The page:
Development of WAT is initiated in the mesoderm during the embryonic period [12]. Murine igWAT develops between embryonic days 14 and 18, whereas vWAT develops postnatally [54]. White adipocytes have been thought to originate from precursors that lack myogenic factor 5 (Myf5) [5, 7, 48], until Guertin’s group discovered different origins of white adipocytes from different WAT depots: white adipocytes from posterior subcutaneous, mesenteric, and perigonadal visceral depots are all Myf5-negative, whereas those from anterior subcutaneous and retroperitoneal visceral depots are nearly all Myf5-positive [39].

The transcriptional regulation of WAT adipogenesis involves the activation of several transcriptional factors including PPARγ and C/EBPs [36]. PPARγ is a master regulator of all kinds/colors of adipose tissue and is indispensable for WAT development [2, 37]. C/EBPα maintains expression of PPARγ and, together with PPARγ, regulates gene transcription to promote adipocyte differentiation. Consequently, C/EBPα deficiency in mice inhibits WAT development [23].

Brown fat

Brown adipose tissue (BAT) is a special type of adipose organ found in almost all mammals including mice, rats, rabbits, sheep, bears, and humans [44]. Pigs are one exception: they lack BAT and are completely dependent on shivering thermogenesis to keep warm [47]. Activated BAT burns lipids and glucose, contributing to energy dissipation and thus results in heat production, a process known as non-shivering thermogenesis (NST). NST is critically dependent on uncoupling protein 1 (UCP1), a brown adipocyte-specific protein. UCP1 uncouples the respiratory chain of oxidative phosphorylation within mitochondria, shifts energy from the mitochondrial electron chain away from ATP production, and releases the superfluent energy as heat. BAT has been thought to exist only in hibernating mammals and newborns, until functional BAT was discovered in adult humans in 2009 [6, 38, 50, 51]. Regarding its location, unlike WAT, its distribution is limited mainly in the supraclavicular, neck, and perirenal regions of human body [28, 45]. In comparison to lipid-loaded, mature white adipocytes, brown adipocytes are smaller and contain multilocular smaller lipid droplets and many UCP1 positive mitochondria, which vary in size and shape and are a major reason for the color of BAT. Apart from UCP1, several markers for brown adipocytes have been described including, peroxisome-proliferator-activated receptor γ-coactivator 1α (PGC-1α), cell death-inducing DNA fragmentation factor alpha-like effector A (Cidea), Zic1, Lhx8, Eva1, and Epsti1 [11].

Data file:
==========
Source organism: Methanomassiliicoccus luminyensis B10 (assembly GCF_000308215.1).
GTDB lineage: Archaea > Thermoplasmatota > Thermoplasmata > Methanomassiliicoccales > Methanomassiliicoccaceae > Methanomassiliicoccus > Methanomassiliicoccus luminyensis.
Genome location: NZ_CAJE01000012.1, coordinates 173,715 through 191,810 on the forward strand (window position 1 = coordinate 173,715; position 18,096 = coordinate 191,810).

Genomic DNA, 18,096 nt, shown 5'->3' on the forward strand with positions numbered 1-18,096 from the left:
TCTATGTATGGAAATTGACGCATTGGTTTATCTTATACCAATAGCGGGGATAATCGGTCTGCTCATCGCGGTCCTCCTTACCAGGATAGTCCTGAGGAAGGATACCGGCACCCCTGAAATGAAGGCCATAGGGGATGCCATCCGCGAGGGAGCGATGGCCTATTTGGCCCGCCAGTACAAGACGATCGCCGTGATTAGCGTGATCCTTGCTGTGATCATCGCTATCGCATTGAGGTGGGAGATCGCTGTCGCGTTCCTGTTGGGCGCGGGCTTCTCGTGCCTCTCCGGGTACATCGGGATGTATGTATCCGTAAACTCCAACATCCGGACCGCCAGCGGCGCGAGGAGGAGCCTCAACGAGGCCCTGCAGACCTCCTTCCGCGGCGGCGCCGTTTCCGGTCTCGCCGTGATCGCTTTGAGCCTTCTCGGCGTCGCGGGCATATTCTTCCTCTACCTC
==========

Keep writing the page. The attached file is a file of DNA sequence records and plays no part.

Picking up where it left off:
BAT develops earlier than WAT during embryogenesis (as early as day 9.5) [3, 22, 55]. Brown adipocytes arise from central dermomyotome during embryonic development, and they share their origin with skeletal muscle cells, dermal cells, and a subpopulation of white adipocytes [1, 22, 40, 41]. Although Myf5 was initially reported as a specific marker for precursors that give rise to brown adipocytes and muscle cells [41], recent studies in mice showed that Myf5-positive precursors also give rise to white adipocytes in anterior/dorsal depots indicating that Myf5 is rather a marker for cell position [39].

During BAT development, some positive regulators have been identified so far, including protein PR domain containing 16 (PRDM16), PPARα, bone morphogenetic protein 7 (BMP7) and Orexin. Although PRDM16 was shown to be dispensable for brown adipocyte development [4], it is required for maintaining BAT function during aging. PRDM16 forms complexes with other regulatory factors including PPARγ, PGC-1α/β, euchromatic histone-lysine N-methyltransferase 1 (EHMT1), C-terminal-binding proteins (CtBPs), and early B cell factor-2 (EBF2) [20, 21, 30, 34, 41, 42]. PPARα was demonstrated to bind to a PPAR-responsive element in the distal PGC-1α gene promoter, thereby, inducing expression of PGC-1α [17]. BMP7 and Orexin have been shown to promote brown adipocyte development via induction of PGC-1α, UCP1, PPARγ, and C/EBPs [49] as well as through p38 mitogen-activated protein kinase (MAPK) and bone morphogenetic protein receptor-1α (BMPR1A)-dependent Smad 1/5 signaling [43].

Brite fat